Costco declares $3.1B special dividend
ISSAQUAH, Wash. — Costco declared a special cash dividend on Costco common stock of $7 per share, payable May 26, to shareholders of record at the close of business on May 10. The aggregate payment will be approximately $3.1 billion.
The special dividend will be funded primarily through additional borrowings. The special dividend will be in addition to the Company’s regular quarterly cash dividend of 50 cents per share that was also declared, which will also be payable on May 26 to shareholders of record at the close of business on May 12, 2017. This amount represents a quarterly increase of 5 cents per share.
“Today’s announcement of a $7 special dividend is our latest step in returning capital to our shareholders,” said Richard Galanti, EVP and CFO. “Our strong balance sheet and favorable access to the credit markets allow us to provide shareholders with this dividend, while preserving financial and operational flexibility to continue to grow our business globally. Costco will continue to be in a financial position allowing us to take care of our employees, enhance the value of the Costco membership, and create shareholder value over the long term.”
Costco currently operates 729 warehouses, including 508 in the United States and Puerto Rico.
Walmart’s tech incubator names CEO
BENTONVILLE, Ark. — Walmart’s technology incubator, Store No. 8, hired Jennifer Fleiss as its CEO, according to several media reports.
Fleiss is a co-founder of Rent the Runway, stepped down from the online clothing-rental service earlier this year. At Walmart, she will lead Code Eight, which will develop “highly personalized, one-to-one shopping experiences,” according to a statement.
Walmart announced the creation of Store No. 8, a technology incubator that will be based in the Silicon Valley. The initiative, announced in March, is named after an early Walmart store that company founder Sam Walton used to try out new retail strategies. It was created to identify trends that are reshaping the shopping experience, including virtual reality, robotics and personalized shopping.
Fleiss, a Harvard Business School graduate, remains a board member of Rent the Runway, which she helped found in 2009. She and fellow Harvard alum Jennifer Hyman have raised $190 million in venture capital for Rent the Runway, according to reports.
New NACDS Chairman: Pharmacy can play a leading role
SCOTTSDALE, Ariz. — Chief merchant and CFO of H-E-B, Martin Otto, officially handed over the National Association of Drug Stores chairman gavel to Co-chief operating officer of Walgreens Boots Alliance and president of Walgreens Alex Gourlay during the NACDS Tuesday morning General Session II.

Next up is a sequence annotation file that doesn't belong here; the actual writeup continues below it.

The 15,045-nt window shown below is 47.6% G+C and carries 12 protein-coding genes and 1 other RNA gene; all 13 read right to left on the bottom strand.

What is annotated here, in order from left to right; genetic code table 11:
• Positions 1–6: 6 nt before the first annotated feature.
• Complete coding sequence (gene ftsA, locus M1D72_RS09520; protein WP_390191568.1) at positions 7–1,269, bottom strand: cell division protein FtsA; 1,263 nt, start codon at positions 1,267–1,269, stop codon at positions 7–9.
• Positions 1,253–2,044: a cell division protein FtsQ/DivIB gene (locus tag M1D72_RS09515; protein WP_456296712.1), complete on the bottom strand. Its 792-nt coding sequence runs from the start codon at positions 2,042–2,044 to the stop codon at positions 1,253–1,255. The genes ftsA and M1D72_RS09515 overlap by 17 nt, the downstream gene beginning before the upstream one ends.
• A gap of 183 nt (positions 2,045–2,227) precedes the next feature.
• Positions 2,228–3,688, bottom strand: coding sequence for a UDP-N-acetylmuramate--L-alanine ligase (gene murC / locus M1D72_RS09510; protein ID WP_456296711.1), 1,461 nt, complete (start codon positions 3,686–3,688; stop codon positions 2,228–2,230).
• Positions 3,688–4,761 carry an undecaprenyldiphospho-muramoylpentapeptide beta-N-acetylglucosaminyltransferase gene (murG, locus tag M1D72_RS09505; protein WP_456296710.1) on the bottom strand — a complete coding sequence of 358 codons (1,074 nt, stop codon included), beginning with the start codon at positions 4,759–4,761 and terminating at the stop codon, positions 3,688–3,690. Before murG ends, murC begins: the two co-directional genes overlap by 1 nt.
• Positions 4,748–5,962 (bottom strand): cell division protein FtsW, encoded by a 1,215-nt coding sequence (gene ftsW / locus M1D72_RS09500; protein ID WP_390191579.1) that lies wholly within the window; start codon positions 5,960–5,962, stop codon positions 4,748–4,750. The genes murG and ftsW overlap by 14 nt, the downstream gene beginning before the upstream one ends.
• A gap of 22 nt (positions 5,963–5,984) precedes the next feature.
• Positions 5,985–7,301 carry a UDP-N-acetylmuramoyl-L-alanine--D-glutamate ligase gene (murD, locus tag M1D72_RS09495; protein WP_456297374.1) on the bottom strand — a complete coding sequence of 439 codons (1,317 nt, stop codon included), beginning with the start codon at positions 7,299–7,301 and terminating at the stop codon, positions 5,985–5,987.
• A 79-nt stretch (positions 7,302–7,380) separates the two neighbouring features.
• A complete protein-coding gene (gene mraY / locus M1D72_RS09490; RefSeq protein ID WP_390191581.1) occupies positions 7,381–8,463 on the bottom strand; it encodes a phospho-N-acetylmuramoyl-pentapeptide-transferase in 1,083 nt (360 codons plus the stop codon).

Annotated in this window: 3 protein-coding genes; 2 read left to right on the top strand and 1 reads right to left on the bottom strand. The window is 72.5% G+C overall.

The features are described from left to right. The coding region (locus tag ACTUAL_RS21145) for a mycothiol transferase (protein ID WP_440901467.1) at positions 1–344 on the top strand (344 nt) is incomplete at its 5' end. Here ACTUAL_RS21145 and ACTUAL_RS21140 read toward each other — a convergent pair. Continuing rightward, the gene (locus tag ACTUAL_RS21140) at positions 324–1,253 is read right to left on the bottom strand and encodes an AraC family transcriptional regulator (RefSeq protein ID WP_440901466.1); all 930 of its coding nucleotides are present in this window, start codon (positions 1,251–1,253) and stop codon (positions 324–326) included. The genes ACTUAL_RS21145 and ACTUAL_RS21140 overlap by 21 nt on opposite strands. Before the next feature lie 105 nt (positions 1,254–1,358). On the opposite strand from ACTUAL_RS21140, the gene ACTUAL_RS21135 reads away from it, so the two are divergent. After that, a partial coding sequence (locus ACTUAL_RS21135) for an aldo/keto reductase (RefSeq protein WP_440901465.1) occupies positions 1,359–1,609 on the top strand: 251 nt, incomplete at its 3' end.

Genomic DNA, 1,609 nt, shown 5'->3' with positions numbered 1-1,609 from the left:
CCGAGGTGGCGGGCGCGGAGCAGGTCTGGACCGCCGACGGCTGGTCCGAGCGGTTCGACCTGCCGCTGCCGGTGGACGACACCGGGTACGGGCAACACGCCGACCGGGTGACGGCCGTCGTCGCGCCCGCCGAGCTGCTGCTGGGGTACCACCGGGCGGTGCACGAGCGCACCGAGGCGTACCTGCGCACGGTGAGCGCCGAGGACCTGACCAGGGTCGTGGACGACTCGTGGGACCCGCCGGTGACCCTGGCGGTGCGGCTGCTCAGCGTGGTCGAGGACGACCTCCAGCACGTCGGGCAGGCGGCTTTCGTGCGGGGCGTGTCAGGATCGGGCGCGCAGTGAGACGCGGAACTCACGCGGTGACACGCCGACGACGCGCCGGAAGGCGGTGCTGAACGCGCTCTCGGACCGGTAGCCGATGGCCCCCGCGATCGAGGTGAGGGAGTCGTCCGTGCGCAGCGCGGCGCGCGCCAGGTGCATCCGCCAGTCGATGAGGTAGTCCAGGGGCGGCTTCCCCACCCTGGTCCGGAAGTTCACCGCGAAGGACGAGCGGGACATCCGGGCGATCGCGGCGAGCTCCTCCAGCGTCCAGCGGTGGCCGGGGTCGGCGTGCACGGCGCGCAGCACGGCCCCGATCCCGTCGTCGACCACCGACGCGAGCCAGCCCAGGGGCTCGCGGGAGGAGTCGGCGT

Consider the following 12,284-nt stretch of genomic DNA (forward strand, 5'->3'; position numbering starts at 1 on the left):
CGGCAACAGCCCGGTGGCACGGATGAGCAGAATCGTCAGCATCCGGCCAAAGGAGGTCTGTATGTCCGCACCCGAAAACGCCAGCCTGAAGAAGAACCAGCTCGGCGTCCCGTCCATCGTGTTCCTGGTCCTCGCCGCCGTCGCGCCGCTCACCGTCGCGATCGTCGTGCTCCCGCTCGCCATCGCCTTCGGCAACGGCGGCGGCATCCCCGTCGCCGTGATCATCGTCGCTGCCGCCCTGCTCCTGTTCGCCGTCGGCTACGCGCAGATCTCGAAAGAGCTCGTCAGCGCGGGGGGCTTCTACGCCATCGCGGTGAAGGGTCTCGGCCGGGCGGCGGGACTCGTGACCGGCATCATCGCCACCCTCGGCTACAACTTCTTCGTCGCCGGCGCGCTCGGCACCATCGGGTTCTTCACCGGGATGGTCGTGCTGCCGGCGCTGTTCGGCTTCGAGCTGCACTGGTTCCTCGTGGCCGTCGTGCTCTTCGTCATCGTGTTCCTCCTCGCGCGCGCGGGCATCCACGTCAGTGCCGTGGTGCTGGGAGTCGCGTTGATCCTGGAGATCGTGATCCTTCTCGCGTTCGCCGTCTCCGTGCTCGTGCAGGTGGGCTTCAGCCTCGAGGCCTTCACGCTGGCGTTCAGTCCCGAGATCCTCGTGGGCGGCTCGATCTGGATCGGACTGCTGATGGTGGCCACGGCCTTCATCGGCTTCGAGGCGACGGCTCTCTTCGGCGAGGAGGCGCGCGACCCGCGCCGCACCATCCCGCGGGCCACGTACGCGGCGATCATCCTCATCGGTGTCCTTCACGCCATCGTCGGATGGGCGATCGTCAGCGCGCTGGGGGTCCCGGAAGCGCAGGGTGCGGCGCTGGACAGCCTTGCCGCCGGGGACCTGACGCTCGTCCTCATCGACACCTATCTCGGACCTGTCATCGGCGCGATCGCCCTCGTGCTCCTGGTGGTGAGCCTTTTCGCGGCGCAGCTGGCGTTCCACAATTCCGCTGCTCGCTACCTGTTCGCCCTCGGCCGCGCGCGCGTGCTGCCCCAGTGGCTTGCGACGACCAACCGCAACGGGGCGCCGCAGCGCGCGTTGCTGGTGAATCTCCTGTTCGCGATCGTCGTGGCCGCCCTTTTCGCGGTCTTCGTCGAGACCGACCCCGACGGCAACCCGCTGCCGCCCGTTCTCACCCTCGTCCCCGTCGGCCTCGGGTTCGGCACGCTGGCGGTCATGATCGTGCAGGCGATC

In introducing Gourlay, Otto (pictured right in the photo) said: “His climb up the corporate ladder has been due to a few basic beliefs. In particular, a commitment to hard work, staying true to people in business and doing the right thing. A keen eye for detail has also been his trademark. … He and his team are tough competitors, who are committed to making a difference for their customers and I look forward to working together with him in the coming year.”
“I hope my tenure as NACDS chairman is as successful as yours,” Gourlay responded to Otto in kind.
“I take my responsibilities as [NACDS chairman] seriously and will work hard to ensure we take leadership forward,” he added.
Following the ceremony, Gourlay stated pharmacy and NACDS can truly play a leading role.
“We are very well positioned as a pharmacy-centric organization to make a difference in peoples’ lives in big and small ways,” he said. “However, it’s not going to be easy.”
Two goals of Gourlay’s tenure will be focusing on building trust and improving efficiency. “This marketplace in America is very inefficient. I can give you a 101 examples of things I see and compare and contrast to Europe that could be made much more efficient in this marketplace. There is a huge opportunity for us to not only become more accessible, but more affordable.”
Regarding lingering challenges, Gourlay cited global unrest and political uncertainty as one major hindrance to growth. On the retail front, he added many challenges lay ahead as well.
“There have been more bricks-and-mortar stores close in the last three months than the previous decade. That’s incredible.”
America’s growing spend on healthcare is another source of concern, said Gourlay, adding the quality of healthcare is “not good enough. People are dying young in this country and many more have chronic diseases like diabetes.”
A moment of truth
David Pothast, U.S. chief customer officer, Johnson & Johnson Consumer, kicked off the General Session II by asserting that shoppers have tremendous power, and while price is still important, is no longer everything.
“We are experience a mobile moment of truth,” he said. “ … We need to embrace the new marketplace.”
He cited two examples of retailers he truly admires, Panera and Apple.
Regarding Panera, Pothast said the retailer’s success is predicated on two things.
“It’s the best service you can imagine. It’s based on attitude.”
And zeroing in on Apple, he questioned out loud why its stores are always packed.
“It’s the experience they create. We need to do more of this in our industry,” said Pothast.
The event closed with commentary from Richard Fisher, former president and CEO of the Federal Reserve Bank of Dallas, who discussed the both the political and financial climate in the United States.
“I believe the United States has been a uniquely successful experiment that’s been an example to the rest of the world,” he said. “Which means we have an obligation to continue to be exemplary.”